Until recently, I've never been one for entering photographic competitions for the simple reason that any form of art is subjective. What one person likes, another person doesn't. A few years ago I entered a competition by accident and ended up winning. I had to attend a posh dinner wearing a suit, and go up on stage to collect my award from Philippa Forrester off the telly! hehe.

It was an amazing feeling to see one of my photos displayed floor to ceiling either side of the stage. I wish I'd got a photo of it, but I was too busy worrying about not tripping up the steps to the podium... it was like graduation all over again!


After becoming an award winner, I carried on as before, and didn't even consider entering another competition. I mean, I had actually only entered that one by accident, without realising my image was being judged! It wasn't until late last year, that I decided to make more of an effort and enter the prestigious Hasselblad Masters competition.

So why the change of heart? Well it wasn't a feeling that I could actually win it... I'm still very self deprecating in that respect. It was actually the realisation of what a competition can do for a project. Often as creative people it's very difficult when faced with the prospect of being able to do "anything" not to become over awed and end up doing nothing. More often than not, competitions have categories, themes and guidelines. This all helps to focus the mind and enable to channel your creativity in a specific direction, and therefore create rather than procrastinate.

I entered three categories... Fashion/Beauty, Editorial and Portrait. For the Fashion/Beauty and Editorial categories I just entered images from my book that fit the guidelines, but for the Portrait category I wanted to shoot something specific. I actually came up with an amazing idea, but due to time constraints and not being able to get the right people involved at short notice I wasn't going to be able to do the idea justice. I'm going to be revisiting the concept at some point though. Because I had to submit 5 images for each category I decided I was going to try and capture the "Life of Man".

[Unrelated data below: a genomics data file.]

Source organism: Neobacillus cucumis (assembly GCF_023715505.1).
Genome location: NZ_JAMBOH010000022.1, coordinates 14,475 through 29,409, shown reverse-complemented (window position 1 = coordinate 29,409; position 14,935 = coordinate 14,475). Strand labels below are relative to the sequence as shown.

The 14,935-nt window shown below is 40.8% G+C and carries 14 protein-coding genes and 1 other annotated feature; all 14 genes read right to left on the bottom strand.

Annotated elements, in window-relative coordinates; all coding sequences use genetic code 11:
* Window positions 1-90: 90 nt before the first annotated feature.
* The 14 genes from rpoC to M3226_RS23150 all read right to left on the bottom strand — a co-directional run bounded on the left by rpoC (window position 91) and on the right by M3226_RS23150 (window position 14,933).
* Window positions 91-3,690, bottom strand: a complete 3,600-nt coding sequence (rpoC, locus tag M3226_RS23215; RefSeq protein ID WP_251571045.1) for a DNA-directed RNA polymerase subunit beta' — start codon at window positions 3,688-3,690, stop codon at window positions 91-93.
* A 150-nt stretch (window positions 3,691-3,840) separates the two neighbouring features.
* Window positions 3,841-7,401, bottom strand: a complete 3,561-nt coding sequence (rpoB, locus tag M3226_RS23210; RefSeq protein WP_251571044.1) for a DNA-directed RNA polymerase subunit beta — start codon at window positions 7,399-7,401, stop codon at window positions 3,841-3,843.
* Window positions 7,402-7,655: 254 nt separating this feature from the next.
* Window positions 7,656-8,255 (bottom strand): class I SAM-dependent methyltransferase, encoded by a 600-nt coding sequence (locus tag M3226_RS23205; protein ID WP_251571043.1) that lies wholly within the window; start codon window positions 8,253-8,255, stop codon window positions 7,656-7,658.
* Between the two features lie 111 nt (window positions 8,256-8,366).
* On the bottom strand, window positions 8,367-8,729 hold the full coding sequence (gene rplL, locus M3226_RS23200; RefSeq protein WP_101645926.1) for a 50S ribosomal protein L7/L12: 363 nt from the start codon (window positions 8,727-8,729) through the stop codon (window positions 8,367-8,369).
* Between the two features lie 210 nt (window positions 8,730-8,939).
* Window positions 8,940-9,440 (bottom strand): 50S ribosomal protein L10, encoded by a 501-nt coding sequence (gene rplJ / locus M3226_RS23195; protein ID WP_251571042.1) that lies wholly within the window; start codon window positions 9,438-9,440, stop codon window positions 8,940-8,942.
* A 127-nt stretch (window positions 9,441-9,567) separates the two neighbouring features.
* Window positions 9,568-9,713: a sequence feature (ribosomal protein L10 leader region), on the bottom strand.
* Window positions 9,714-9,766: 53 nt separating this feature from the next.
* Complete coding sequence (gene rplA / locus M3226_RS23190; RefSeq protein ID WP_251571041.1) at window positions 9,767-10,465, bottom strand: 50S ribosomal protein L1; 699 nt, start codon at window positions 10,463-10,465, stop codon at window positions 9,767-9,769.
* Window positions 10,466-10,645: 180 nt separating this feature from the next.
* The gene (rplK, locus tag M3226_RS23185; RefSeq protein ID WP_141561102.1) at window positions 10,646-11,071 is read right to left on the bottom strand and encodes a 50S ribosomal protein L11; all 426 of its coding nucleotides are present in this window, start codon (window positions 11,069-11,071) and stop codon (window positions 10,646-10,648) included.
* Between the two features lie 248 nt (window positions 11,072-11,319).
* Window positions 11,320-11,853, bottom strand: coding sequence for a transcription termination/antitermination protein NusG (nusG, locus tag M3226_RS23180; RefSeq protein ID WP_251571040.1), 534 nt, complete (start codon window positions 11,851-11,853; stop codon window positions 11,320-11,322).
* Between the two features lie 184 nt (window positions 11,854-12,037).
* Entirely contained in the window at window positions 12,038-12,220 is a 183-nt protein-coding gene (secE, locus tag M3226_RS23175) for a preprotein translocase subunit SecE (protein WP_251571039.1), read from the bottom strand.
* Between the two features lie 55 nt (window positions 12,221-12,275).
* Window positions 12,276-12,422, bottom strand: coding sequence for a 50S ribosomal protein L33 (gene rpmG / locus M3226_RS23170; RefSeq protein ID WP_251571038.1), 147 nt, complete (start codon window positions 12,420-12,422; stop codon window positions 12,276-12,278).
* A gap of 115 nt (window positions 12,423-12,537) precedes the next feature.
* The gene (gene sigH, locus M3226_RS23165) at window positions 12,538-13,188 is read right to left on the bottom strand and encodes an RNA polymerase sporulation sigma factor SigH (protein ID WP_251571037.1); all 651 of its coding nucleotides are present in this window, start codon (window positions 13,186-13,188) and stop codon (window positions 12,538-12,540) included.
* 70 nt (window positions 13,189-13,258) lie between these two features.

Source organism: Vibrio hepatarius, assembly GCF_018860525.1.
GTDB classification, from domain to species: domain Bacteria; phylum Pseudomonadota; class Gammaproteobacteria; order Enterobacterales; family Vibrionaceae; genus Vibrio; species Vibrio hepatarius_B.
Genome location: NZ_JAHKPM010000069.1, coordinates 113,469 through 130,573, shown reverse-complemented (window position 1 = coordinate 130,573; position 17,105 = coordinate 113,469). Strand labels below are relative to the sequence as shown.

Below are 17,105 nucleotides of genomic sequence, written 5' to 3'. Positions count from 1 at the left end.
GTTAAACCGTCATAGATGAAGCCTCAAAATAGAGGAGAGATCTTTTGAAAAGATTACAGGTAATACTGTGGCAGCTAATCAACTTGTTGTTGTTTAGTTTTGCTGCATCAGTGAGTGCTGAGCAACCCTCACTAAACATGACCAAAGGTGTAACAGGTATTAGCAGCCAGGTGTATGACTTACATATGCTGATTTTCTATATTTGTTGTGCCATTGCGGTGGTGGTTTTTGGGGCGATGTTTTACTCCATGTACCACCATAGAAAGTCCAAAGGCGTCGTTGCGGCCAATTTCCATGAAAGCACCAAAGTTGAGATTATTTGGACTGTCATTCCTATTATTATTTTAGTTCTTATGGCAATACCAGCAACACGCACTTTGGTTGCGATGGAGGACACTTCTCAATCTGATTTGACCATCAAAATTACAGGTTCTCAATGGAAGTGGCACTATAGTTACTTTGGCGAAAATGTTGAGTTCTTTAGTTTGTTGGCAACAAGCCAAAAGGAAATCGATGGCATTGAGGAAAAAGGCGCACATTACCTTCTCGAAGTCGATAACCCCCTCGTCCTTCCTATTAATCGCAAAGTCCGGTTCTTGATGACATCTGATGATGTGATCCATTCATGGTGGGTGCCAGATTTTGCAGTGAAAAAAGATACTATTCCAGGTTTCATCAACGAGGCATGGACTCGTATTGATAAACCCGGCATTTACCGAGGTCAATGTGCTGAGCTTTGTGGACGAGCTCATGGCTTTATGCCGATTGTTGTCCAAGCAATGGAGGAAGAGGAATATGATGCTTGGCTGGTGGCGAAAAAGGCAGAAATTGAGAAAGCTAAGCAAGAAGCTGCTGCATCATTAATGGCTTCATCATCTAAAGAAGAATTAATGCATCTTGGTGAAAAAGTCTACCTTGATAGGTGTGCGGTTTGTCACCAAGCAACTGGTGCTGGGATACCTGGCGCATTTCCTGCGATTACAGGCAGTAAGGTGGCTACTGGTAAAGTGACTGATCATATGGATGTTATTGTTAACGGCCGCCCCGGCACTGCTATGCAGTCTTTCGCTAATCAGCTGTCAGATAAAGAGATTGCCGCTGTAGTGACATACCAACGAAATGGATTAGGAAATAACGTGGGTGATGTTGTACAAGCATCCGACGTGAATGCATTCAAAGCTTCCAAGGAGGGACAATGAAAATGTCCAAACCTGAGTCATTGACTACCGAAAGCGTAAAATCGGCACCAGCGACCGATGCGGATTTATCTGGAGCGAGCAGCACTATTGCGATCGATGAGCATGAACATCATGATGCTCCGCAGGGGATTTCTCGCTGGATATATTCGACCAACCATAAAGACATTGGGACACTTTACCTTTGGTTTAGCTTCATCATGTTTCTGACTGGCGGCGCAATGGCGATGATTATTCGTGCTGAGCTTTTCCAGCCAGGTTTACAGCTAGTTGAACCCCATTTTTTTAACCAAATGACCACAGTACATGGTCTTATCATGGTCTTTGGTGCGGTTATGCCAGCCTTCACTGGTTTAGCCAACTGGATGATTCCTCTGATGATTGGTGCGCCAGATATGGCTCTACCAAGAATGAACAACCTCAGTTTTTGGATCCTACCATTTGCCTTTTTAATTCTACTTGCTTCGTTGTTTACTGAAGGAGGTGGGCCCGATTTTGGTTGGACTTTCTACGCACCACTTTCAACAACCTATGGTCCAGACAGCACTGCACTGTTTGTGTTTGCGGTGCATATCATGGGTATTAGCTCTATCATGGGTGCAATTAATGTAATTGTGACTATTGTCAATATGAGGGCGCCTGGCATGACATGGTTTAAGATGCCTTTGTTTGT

Because of my love of Richard Avedon and his work, I chose to shoot the images in high contrast black and white. The hope was that this would accentuate the differences in age and highlight the wrinkles and body shapes in the older models. I also chose to shoot everyone topless from the waist up. The point of this was that I didn't want it to be based on their clothes. I wanted people to look at the people.

Casting the models was easier than I expected, purely because of Twitter and the photographic community. I was genuinely surprised at peoples willingness to participate, and I'm grateful to Mark Cox, Ben Goode, Tony Good, Terri Tibbles and Andrea Lane for their help.


So how did I do? Well not very well! I didn't even make the semi finals in any of the categories I entered. Without trying to sound too clichéd, it's actually the taking part that matters. Sure I would have loved to have won. It would have been awesome! But through entering I was able to start and finish a personal project that I might not have considered, had I not taken part in the competition. Personal projects are about doing what you want, rather than what the client expects. Competitions help you to focus on the project. They point you in a direction and then give you a deadline to finish by. So even if you don't get anywhere in the judging, the point is that you completed what you started. Of course there's always a chance you might win and have to go to a posh awards dinner... but that only happens if you enter!